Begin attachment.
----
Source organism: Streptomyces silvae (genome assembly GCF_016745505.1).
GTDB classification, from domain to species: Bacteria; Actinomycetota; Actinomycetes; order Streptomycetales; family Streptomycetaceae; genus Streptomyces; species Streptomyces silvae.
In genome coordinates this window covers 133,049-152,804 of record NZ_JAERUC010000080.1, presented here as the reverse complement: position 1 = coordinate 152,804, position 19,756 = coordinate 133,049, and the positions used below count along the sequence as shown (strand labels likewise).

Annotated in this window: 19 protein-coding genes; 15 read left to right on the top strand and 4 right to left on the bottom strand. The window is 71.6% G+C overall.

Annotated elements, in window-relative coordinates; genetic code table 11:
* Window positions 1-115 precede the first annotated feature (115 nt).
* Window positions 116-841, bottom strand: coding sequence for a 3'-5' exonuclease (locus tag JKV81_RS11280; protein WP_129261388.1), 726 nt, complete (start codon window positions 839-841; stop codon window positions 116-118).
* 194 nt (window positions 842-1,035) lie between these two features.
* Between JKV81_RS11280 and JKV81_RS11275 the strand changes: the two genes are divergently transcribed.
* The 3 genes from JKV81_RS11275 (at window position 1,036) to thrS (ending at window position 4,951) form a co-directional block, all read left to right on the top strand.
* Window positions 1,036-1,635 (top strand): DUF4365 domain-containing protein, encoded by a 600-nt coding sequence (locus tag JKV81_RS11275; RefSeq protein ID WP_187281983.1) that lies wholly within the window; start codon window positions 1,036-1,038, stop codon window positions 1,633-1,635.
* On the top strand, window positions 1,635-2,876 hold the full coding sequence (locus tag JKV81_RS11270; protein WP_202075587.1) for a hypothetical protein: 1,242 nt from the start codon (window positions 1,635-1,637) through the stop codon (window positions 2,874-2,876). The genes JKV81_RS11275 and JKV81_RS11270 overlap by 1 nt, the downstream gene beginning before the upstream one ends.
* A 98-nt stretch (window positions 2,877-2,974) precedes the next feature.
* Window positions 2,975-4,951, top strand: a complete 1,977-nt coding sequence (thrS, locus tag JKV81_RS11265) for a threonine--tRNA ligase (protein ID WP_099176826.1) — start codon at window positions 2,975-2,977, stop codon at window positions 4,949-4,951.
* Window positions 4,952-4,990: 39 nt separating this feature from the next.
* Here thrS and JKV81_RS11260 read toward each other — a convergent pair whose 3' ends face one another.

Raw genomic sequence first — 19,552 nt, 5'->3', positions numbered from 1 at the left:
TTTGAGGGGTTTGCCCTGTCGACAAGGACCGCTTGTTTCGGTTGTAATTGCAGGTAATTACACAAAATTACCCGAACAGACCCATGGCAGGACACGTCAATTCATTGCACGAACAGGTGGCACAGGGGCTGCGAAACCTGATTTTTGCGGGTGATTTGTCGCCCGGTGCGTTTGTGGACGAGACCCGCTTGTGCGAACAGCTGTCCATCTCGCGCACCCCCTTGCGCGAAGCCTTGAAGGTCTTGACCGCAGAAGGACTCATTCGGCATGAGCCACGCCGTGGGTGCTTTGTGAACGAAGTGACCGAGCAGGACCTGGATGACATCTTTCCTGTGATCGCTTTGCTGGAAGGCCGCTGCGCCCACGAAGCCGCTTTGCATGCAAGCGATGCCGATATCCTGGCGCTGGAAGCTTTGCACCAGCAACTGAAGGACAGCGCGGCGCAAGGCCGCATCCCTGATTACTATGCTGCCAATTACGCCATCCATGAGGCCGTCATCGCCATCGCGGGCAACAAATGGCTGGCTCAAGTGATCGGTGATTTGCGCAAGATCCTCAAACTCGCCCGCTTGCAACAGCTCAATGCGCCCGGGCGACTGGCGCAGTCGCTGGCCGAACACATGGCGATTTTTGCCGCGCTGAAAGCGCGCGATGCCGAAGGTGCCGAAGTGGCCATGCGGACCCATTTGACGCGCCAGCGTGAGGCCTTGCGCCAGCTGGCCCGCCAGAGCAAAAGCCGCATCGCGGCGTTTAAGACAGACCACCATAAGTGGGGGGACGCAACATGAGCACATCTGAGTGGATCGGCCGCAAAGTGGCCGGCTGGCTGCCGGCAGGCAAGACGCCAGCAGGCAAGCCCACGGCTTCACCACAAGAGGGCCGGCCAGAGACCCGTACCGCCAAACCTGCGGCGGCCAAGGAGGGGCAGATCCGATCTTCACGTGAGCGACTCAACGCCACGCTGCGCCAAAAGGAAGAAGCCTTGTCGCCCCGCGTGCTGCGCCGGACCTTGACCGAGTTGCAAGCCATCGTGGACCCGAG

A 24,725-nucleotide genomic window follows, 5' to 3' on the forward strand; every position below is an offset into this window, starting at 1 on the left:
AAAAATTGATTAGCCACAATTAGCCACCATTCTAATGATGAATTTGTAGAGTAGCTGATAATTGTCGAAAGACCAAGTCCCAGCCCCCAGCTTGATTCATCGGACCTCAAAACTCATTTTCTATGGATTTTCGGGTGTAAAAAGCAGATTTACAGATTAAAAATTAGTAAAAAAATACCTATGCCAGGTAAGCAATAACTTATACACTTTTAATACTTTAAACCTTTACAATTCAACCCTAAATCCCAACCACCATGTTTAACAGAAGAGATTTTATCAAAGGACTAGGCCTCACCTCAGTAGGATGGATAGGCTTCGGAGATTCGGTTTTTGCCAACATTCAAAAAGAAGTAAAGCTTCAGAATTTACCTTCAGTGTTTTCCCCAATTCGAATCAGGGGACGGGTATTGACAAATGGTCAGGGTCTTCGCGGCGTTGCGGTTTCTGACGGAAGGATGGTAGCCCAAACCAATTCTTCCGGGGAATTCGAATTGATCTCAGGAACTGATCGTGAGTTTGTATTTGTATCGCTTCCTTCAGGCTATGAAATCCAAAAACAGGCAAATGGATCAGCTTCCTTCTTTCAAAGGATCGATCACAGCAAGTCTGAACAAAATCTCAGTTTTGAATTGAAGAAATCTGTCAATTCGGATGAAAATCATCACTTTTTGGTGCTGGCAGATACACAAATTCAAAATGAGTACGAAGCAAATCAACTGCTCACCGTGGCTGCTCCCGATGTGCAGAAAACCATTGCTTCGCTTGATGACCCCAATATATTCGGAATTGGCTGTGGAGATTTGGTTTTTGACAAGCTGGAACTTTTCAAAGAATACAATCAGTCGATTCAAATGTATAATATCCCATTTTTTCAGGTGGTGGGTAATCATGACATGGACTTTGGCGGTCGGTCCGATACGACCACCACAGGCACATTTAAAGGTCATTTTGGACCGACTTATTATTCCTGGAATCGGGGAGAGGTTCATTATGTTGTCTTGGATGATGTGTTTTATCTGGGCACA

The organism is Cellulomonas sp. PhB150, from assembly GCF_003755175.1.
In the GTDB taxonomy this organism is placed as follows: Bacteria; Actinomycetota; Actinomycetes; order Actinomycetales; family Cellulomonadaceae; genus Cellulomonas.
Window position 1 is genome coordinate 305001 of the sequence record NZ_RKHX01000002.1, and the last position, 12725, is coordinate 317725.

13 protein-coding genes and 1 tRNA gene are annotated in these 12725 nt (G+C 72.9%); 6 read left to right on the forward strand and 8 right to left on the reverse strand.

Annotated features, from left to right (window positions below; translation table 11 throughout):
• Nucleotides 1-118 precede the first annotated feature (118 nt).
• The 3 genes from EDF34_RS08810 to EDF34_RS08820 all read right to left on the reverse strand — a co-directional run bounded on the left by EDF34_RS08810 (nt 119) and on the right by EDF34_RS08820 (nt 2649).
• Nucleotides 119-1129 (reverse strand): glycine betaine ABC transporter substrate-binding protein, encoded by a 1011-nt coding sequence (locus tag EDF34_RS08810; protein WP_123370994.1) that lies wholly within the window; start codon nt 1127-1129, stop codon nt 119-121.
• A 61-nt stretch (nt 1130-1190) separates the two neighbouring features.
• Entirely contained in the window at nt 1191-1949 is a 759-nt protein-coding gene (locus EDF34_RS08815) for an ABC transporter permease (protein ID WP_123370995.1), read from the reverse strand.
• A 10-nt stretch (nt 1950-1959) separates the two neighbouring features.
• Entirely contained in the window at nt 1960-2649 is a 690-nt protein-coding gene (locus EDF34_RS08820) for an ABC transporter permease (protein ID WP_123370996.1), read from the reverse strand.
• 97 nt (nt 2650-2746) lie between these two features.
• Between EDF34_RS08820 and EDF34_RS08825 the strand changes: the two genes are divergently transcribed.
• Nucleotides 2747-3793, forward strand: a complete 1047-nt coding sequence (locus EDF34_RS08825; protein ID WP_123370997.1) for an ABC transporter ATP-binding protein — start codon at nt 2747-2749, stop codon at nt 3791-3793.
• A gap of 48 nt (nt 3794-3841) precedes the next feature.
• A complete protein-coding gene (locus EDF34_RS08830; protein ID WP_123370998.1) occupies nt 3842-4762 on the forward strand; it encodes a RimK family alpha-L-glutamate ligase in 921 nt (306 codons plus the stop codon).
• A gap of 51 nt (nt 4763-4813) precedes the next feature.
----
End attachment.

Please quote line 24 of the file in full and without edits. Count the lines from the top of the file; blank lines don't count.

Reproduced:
13 protein-coding genes and 1 tRNA gene are annotated in these 12725 nt (G+C 72.9%); 6 read left to right on the forward strand and 8 right to left on the reverse strand.